“Your crew members become sort of an extended family to you. In that it’s more than just an employer-employee relationship. That dynamic goes a lot deeper. I consider these people my family, my friends and family, like a home away from home.”

Brad Stapleton

There’s an interesting culture shift occurring here at Coalfield, where every participant is oriented toward the goal of creating, learning, nurturing something new — in the economy and in their own selves. It’s deep transformation at the pace of sustainable growth. 

“Every day I come into this building, I go to a project site and I meet people, especially some of them I recruited and I know where they’re coming from, whether that was addiction or on public assistance or tried to go to college and failed out the first time,” says Brandon. “It’s so rewarding, six months, seven months later to see somebody on track, smiling, telling me they’re on the dean’s list, crying, telling me they have stable housing for the first time in years, and just so proud of their paycheck and so proud of the job that they’re doing here. That’s the vision made real.” 

“The fact that he can look to people with names and say their lives are different and better because of Coalfield Development is huge. You may have a person from very rural West Virginia who’s getting up and talking in front of other human beings, which is very new to them and I’m sure terrifying on some level, but that’s change.”

Bill Bissett

The land of opportunity 

The next Coalfield experiment is creating a Black Box Theater in the 96,000-square-foot, ground floor of the West Edge building. Waving into a gigantic open space, Gina says, “Can’t you see it? This will seat about 200 people, give or take. We’re hoping to bring in all different sorts…everything from plays to musicians to ordinary speakers, whatever people want.”  Indeed, this is what the community has asked for and Coalfield is keen to deliver as soon as they raise the remaining $250,000 needed to finish. 

As Coalfield continues to innovate and catalyze entrepreneurial ventures, everyone is bought in. Larry Castle, chairman of Coalfield’s board of directors, has been supporting the vision since day one. “What we do is we take the people we can work with and give them a different perspective on life. And we may do it one person at a time, but we’re not just affecting that one person, we’re affecting generations. We’re changing a culture, and that’s what’s amazing.”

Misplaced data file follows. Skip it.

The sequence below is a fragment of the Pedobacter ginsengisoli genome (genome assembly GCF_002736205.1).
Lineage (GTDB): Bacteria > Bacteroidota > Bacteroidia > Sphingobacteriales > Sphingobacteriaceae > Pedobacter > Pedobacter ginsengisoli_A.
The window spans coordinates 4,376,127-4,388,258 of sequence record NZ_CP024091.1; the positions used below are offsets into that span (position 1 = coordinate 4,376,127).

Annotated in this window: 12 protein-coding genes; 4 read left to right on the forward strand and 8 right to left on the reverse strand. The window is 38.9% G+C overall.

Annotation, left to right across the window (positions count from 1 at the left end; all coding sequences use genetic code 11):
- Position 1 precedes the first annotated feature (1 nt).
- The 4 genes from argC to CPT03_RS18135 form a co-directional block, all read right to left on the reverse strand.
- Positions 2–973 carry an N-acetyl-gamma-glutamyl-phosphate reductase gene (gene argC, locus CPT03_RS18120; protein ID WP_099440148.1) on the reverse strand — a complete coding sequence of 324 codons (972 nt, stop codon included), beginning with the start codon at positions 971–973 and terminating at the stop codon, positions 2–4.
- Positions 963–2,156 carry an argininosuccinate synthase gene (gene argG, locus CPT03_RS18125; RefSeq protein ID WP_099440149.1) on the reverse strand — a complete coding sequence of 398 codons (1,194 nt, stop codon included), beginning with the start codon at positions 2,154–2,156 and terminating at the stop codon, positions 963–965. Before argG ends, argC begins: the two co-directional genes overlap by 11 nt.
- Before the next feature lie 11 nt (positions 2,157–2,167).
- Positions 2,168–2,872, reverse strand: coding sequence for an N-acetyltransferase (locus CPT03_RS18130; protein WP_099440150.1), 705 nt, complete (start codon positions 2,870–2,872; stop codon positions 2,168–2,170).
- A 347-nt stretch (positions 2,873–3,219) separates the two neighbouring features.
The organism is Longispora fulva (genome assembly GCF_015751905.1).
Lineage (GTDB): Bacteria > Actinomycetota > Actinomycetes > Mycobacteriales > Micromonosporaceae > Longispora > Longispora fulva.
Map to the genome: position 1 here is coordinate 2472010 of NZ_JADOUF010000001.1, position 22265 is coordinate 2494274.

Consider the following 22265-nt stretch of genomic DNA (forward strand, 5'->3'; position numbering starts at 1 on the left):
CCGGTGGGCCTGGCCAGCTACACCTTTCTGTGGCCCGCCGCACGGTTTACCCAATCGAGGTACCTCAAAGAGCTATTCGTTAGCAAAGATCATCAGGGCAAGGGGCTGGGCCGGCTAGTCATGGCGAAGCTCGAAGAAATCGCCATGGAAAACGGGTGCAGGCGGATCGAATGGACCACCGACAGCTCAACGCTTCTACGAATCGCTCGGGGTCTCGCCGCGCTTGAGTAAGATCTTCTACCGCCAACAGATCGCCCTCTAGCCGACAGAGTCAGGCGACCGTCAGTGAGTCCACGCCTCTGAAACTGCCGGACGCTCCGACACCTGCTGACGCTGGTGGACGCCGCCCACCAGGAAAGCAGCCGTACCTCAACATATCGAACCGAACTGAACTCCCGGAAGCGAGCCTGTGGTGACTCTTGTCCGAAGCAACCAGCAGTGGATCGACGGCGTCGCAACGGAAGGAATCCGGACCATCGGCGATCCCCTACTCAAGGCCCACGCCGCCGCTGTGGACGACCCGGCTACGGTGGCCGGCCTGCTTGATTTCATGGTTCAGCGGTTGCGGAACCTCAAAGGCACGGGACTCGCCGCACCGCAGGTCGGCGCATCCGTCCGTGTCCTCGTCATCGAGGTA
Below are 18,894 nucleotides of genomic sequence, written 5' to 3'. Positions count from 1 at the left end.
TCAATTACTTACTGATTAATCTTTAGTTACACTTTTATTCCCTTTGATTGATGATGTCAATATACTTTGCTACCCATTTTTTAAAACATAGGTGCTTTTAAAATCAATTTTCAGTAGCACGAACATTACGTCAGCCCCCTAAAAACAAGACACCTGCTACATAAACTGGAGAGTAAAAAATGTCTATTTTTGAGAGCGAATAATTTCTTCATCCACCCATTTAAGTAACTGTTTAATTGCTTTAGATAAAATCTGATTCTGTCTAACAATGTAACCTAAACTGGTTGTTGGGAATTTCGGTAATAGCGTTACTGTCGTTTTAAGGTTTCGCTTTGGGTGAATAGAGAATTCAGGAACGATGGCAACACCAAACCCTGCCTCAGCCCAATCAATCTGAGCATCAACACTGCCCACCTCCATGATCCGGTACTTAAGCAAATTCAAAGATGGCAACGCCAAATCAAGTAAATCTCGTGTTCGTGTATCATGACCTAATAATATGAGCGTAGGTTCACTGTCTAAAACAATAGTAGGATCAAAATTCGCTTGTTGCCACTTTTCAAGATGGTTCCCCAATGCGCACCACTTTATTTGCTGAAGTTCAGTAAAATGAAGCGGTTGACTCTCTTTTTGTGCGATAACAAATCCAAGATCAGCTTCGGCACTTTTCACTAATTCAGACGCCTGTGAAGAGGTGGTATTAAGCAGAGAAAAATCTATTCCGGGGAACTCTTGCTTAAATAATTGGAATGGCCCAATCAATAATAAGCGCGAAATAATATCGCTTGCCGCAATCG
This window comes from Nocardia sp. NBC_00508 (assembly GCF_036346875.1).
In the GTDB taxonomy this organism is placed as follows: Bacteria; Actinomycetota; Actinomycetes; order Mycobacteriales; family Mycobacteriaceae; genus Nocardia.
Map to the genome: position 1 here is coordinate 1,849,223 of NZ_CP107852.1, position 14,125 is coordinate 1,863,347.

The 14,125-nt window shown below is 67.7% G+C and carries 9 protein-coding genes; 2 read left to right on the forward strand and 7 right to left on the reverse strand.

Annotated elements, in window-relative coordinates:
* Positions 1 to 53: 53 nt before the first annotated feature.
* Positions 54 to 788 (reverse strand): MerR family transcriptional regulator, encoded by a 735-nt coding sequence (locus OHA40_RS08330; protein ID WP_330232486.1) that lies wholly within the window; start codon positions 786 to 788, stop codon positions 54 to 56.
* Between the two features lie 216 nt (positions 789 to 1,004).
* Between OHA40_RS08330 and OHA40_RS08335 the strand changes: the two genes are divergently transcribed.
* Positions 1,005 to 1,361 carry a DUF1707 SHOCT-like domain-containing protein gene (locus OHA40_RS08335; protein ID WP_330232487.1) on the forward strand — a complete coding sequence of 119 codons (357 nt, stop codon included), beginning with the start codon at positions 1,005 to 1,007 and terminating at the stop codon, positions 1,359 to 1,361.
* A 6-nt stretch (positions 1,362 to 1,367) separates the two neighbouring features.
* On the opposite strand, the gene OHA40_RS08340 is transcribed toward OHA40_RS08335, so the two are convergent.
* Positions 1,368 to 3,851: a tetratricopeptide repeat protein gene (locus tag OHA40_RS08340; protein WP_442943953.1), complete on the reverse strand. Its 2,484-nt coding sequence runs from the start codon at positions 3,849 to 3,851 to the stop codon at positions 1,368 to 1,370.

Larry Castle, Chairman of Coalfield’s board of directors

“I’m not asking the country to feel sorry for us. I’m asking them to do business with us.”

Brandon Dennison

“If you look at West Virginia, it’s really the land of opportunity. The risks are relatively low, so you can make a run at it,” says Sara Payne Scarbro, a community leader and associate vice president for Marshall University Research Corporation. “We’re all lifelong learners. That’s how it’s supposed to be, so you have to try something. If it doesn’t work, you tweak it, and you try it again, and it’s that resilient spirit that West Virginians have, and I think that you can go from town to town, community to community and see that firsthand.”

As Coalfield’s new ventures flourish, what they need now is access to markets outside West Virginia to expand their vision for a thriving economy. “I hope macro we are pioneering and modeling a newer, better, different way to do business, to do work, to do life, and that that model can spark all kinds of other efforts around the region so that in 100 years, we don’t rank 50th in all these statistics,” says Brandon. 

“What we need now is buyers for our products. Buyers of solar, buyers of t-shirts, buyers of agriculture, buyers of wood products,” says Brandon. “We’re rolling out a new office suite out of our woodshop, so any business in America can have a conference room table or a bookshelf or a speaking lectern made by a Coalfield Development crew member. I’m not asking the country to feel sorry for us. I’m asking them to do business with us.”

“We’re not the only people at this tipping point. Our economy’s not the only one that’s teetering. Our system’s not the only one that is coming unglued for a myriad of reasons. What I’m hoping is that we will have learned enough about what to do right here in Appalachia, to have worked through this, that we can be useful to other communities, to help people in these really scary moments of transition, to keep the whole thing from becoming more chaotic than it’s got to.”

Marilyn Wrenn

Learn More About Our Efforts in Economic Progress

Photography by Erica Baker